Joe Conason's Journal

Al Gore's endorsement of Howard Dean may shock Joe Lieberman and John Kerry, but it's a principled stand by a man who's changed profoundly since 2000.

Published December 9, 2003 12:37AM (EST)

Gore's epiphany
Although Al Gore's impending endorsement of Howard Dean must be disturbing news for all of the front-runner's rivals, it will strike most sharply at Joe Lieberman. John Kerry also badly wanted and needed the endorsement of Gore, who nearly selected the Massachusetts senator as his running mate in 2000.

Tomorrow, someone will probably ask Gore why he assured the nation three years ago that Lieberman was the Democrat best qualified to serve in the Oval Office should any exigency befall President Gore -- but is today less worthy of voter support than the former governor of Vermont.

If the former vice president were to answer candidly, he might admit that his own politics have shifted since 2000, when the experience of losing the presidency he had won seems to have changed him radically. The most obvious evidence of this change during the past year came in his powerful speeches against the war in Iraq and the erosion of civil liberties. A related signal is his close and continuing cooperation with, which sponsored those speeches.

A year ago, Gore reentered public debate with his startling New York Observer interview about the right-wing media. Since then he has displayed little of the tentative, calculating style that did such damage to his political fortunes. In fact, the once-cautious, painfully moderate DLC Democrat from Carthage, Tenn., has sounded much more like the fiery candidate whose prospects he will do much to improve tomorrow.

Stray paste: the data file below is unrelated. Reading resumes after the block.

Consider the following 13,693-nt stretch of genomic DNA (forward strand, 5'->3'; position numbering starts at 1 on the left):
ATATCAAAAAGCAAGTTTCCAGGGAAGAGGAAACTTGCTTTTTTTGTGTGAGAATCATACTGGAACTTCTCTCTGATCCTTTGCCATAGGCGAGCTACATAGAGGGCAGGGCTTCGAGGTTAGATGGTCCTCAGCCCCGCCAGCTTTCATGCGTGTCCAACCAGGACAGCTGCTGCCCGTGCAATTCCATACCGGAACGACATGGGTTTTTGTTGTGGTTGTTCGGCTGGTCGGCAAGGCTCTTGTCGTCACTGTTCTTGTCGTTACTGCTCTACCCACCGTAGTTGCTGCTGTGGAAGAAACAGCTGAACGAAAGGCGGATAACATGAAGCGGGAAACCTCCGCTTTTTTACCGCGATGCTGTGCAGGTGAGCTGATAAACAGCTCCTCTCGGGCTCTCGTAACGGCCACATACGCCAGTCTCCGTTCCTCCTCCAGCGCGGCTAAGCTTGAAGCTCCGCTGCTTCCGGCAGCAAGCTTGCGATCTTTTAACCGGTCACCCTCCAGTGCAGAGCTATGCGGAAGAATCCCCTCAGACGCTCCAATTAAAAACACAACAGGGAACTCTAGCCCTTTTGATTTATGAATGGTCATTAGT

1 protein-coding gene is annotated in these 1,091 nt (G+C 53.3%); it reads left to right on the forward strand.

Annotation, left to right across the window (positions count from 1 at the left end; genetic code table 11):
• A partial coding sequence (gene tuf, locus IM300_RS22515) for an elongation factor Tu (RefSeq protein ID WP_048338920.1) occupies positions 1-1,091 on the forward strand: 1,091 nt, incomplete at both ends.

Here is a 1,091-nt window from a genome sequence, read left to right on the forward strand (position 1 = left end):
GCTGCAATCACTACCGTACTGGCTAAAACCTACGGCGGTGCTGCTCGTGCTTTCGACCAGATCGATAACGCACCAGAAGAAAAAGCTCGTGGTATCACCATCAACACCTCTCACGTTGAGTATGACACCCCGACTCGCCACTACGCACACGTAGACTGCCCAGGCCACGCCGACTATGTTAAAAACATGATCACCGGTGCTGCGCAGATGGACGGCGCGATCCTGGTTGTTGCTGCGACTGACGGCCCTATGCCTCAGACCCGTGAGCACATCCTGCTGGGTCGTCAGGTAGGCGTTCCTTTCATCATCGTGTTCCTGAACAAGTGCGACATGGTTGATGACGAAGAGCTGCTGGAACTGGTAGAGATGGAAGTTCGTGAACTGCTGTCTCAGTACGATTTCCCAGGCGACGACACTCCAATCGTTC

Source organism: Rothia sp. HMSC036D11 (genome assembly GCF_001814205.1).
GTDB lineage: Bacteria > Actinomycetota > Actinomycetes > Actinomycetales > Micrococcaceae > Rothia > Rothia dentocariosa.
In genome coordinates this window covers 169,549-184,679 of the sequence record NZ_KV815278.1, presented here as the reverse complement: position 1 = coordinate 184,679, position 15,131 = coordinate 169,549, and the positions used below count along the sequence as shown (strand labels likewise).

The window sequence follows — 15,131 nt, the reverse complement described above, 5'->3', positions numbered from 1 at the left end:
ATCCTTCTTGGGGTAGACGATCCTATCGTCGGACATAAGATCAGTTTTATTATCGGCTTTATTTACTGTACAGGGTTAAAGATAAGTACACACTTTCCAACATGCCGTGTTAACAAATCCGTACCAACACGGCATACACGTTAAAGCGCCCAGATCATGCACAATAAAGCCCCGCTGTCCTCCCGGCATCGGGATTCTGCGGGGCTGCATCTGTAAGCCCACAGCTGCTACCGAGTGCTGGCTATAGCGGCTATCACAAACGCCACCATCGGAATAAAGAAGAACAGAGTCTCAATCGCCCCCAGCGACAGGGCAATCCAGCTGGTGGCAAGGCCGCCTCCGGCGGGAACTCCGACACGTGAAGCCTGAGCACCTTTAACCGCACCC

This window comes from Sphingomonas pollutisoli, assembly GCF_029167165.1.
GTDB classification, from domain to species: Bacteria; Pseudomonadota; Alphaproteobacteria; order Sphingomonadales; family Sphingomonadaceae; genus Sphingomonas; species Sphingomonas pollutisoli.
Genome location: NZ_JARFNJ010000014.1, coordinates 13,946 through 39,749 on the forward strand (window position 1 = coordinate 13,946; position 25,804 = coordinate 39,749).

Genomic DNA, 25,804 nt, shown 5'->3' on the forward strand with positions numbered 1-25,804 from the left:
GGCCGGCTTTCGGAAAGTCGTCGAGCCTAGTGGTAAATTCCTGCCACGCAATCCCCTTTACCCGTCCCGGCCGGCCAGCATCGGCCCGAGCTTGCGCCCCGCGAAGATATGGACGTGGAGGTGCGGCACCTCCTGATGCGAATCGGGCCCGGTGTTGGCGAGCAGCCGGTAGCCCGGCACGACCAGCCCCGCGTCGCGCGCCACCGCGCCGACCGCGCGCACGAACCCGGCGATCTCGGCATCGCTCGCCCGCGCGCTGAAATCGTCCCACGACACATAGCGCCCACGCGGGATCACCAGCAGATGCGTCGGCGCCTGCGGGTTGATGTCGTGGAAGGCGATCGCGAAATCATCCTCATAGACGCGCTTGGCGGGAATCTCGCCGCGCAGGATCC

In truth, the old Al Gore wouldn't have spent much time with any of these people. Lieberman may feel betrayed by his ex-running mate's decision, but he and Gore simply have very little in common anymore. Agree with Gore or not, his endorsement of Dean is a principled, brave decision by someone with an intimate understanding of what has gone wrong with the political system to which he dedicated his life.

Gore is probably no more "radical" than he ever was, which isn't radical at all in the left-wing sense. But he clearly realizes that the hard right poses a real threat to American democratic values. I suspect he also believes that the most effective defense is the kind of grass-roots movement that drives both the Dean campaign and MoveOn.

When he puts his arm around Dean, he may also wish that such an epiphany had occurred while he was still a contender.
[4:50 p.m. PST, Dec. 8, 2003]

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By Salon Staff

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